, University Press of Florida, 2006. *David Sullivan, ''The Algonquin: On Passamaquoddy Bay'', Pendlebury Press, 2005.' *David Sullivan, ''Minister's Island: Sir William Van Horne's Summer Home in St. Andrews'', Pendlebury Press, 2007.' External links *Visit St. Andrews By-the-Sea, Official St. Andrews Tourism Website *Town of St. Andrews Website *


working relationship

resort of St. Andrews (St. Andrews, New Brunswick) in New Brunswick and served as an Executor of Dunn's estate after his death. Married to two millionaires Born in Sutton (London Borough of Sutton), Surrey, England, she was the daughter of John Christoforides. For a number of years she worked as personal secretary for the wealthy Canadian financier James Hamet Dunn, 1st Baronet. Eventually their working relationship became personal and although he was thirty-six


local community

The hurricane caused extensive destruction to port facilities and communities along the Bay of Fundy coast in both New Brunswick and Nova Scotia as well as Maine, particularly Calais (Calais, Maine), St. Andrews (St. Andrews, New Brunswick), St. George (St. George, New Brunswick), Saint John (Saint John, New Brunswick), Moncton, Sackville (Sackville, New Brunswick), Amherst (Amherst, Nova Scotia), Windsor (Windsor, Nova Scotia) and Truro (Truro, Nova Scotia). right thumb Prime Minister of Canada Prime Minister (Image:Pierre Elliot Trudeau-2.jpg) Pierre Trudeau was a major advocate of section 23 and minority language education. As a strong federalist (Canadian federalism), Trudeau had fought to ensure linguistic rights in the constitution to promote national unity. Section 23 (1)(b) had its origins in a unanimous agreement between the provincial leaders and Trudeau reached in 1978 in St. Andrews, New Brunswick, in which children of citizens could receive schooling in their language. Hogg, Peter W. ''Canada Act 1982 Annotated.'' Toronto: The Carswell Company Limited, 1982. When this idea was brought to the Charter in the 1980s, Trudeau also successfully secured agreement from provincial leaders that section 23 could not be nullified by the section 33 (Section Thirty-three of the Canadian Charter of Rights and Freedoms) notwithstanding clause.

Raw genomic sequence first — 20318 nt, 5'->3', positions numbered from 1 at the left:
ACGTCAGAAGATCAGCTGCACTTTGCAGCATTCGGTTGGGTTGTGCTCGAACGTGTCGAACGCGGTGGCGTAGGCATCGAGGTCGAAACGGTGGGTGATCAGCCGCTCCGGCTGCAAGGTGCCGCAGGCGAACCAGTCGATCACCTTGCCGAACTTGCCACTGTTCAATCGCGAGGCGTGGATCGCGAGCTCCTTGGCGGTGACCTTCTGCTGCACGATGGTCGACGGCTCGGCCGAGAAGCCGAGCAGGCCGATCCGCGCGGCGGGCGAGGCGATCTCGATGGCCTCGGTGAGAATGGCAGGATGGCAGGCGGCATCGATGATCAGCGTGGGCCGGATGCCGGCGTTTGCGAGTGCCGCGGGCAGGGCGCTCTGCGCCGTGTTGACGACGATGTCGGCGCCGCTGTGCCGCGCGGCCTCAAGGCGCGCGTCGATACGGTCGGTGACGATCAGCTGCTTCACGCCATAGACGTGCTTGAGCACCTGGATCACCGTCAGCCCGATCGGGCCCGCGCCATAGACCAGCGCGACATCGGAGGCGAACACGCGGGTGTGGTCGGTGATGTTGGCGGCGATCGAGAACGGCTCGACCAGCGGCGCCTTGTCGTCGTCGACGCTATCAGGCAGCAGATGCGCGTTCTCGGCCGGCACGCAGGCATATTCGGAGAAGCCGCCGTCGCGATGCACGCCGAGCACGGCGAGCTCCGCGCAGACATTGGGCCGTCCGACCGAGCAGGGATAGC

century including

by United Empire Loyalists and named in honour of St Andrews, Scotland. The town is well preserved, with many original buildings still in place (some of which were floated to the town on barges from Castine, Maine at the end of the Revolutionary War). There are many layers of history visible starting from the late 18th century, including the town's well-known formal grid street layout and many historic buildings. Many of the commercial buildings on Water Street date from


fine

the town, was built in 1889, making Saint Andrews Canada's first seaside resort community. The hotel burned down in 1914 and was rebuilt one year later. Attractions Important attractions include The Algonquin Hotel, Kingsbrae Horticultural Garden, The Ross Memorial Museum, the St. Andrews Biological Station, the Huntsman Marine Aquarium, The Sheriff Andrews' House, Minister's Island (the summer home of Cornelius Van Horne), whale watching, fine art and craft galleries, many shops

in love with the area. The Rosses purchased the 1824 house of the Honourable Harris Hatch, a Loyalist, and donated it and their collection to the town. The house itself boasts a lovely neoclassical interior with grand, curbing staircase and elaborate plaster moldings. Each room reflects the Rosses' interests: fine furniture made by 19th century New Brunswick cabinetmakers, exceptional oriental carpets and objets d'art from their travels. All Saints Anglican All Saints Anglican

by one of the local highschoolers, or fiddle music (there are several different violinists who come on different days), or hammered dulcimer played by Ruth Dunfield, who also plays guitar and lives in Saint Andrews. Fine art and craft galleries Saint Andrews features the studios and galleries of many fine artists and craftspeople. Visitors will find original works in landscape and floral painting, sculptor, carving, textile art, fine pottery, wearable art, photography, jewelry and much

St. Andrews, New Brunswick

:''This article is about the town. For the parish, consult Saint Andrews Parish, New Brunswick.''

'''Saint Andrews''' (2011 population: 1,889) is a Canadian (Canada) town in Charlotte County (Charlotte County, New Brunswick), New Brunswick.

It is sometimes referred to in tourism marketing by its unofficial nickname "St. Andrews-by-the-sea".